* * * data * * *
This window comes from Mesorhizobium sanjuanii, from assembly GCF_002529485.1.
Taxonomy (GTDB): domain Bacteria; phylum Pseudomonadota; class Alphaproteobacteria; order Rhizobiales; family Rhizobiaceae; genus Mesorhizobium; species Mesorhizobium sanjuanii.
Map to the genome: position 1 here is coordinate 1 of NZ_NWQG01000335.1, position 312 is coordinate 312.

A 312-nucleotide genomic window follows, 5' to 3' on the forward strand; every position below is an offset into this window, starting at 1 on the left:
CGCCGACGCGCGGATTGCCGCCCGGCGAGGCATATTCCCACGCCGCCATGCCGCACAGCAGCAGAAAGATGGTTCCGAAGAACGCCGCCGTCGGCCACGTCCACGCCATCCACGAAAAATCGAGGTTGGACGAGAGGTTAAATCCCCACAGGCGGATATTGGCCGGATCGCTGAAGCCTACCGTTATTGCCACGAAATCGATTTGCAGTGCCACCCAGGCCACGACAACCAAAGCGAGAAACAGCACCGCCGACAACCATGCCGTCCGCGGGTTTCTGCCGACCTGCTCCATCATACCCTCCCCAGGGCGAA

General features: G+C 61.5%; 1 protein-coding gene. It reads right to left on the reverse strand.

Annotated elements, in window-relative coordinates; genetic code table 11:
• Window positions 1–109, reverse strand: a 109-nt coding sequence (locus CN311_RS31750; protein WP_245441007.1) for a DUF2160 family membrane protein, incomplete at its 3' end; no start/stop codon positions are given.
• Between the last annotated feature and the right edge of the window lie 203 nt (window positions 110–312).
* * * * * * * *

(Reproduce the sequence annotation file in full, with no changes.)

This window comes from Mesorhizobium sanjuanii, from assembly GCF_002529485.1.
Taxonomy (GTDB): domain Bacteria; phylum Pseudomonadota; class Alphaproteobacteria; order Rhizobiales; family Rhizobiaceae; genus Mesorhizobium; species Mesorhizobium sanjuanii.
Map to the genome: position 1 here is coordinate 1 of NZ_NWQG01000335.1, position 312 is coordinate 312.

A 312-nucleotide genomic window follows, 5' to 3' on the forward strand; every position below is an offset into this window, starting at 1 on the left:
CGCCGACGCGCGGATTGCCGCCCGGCGAGGCATATTCCCACGCCGCCATGCCGCACAGCAGCAGAAAGATGGTTCCGAAGAACGCCGCCGTCGGCCACGTCCACGCCATCCACGAAAAATCGAGGTTGGACGAGAGGTTAAATCCCCACAGGCGGATATTGGCCGGATCGCTGAAGCCTACCGTTATTGCCACGAAATCGATTTGCAGTGCCACCCAGGCCACGACAACCAAAGCGAGAAACAGCACCGCCGACAACCATGCCGTCCGCGGGTTTCTGCCGACCTGCTCCATCATACCCTCCCCAGGGCGAA

General features: G+C 61.5%; 1 protein-coding gene. It reads right to left on the reverse strand.

Annotated elements, in window-relative coordinates; genetic code table 11:
• Window positions 1–109, reverse strand: a 109-nt coding sequence (locus CN311_RS31750; protein WP_245441007.1) for a DUF2160 family membrane protein, incomplete at its 3' end; no start/stop codon positions are given.
• Between the last annotated feature and the right edge of the window lie 203 nt (window positions 110–312).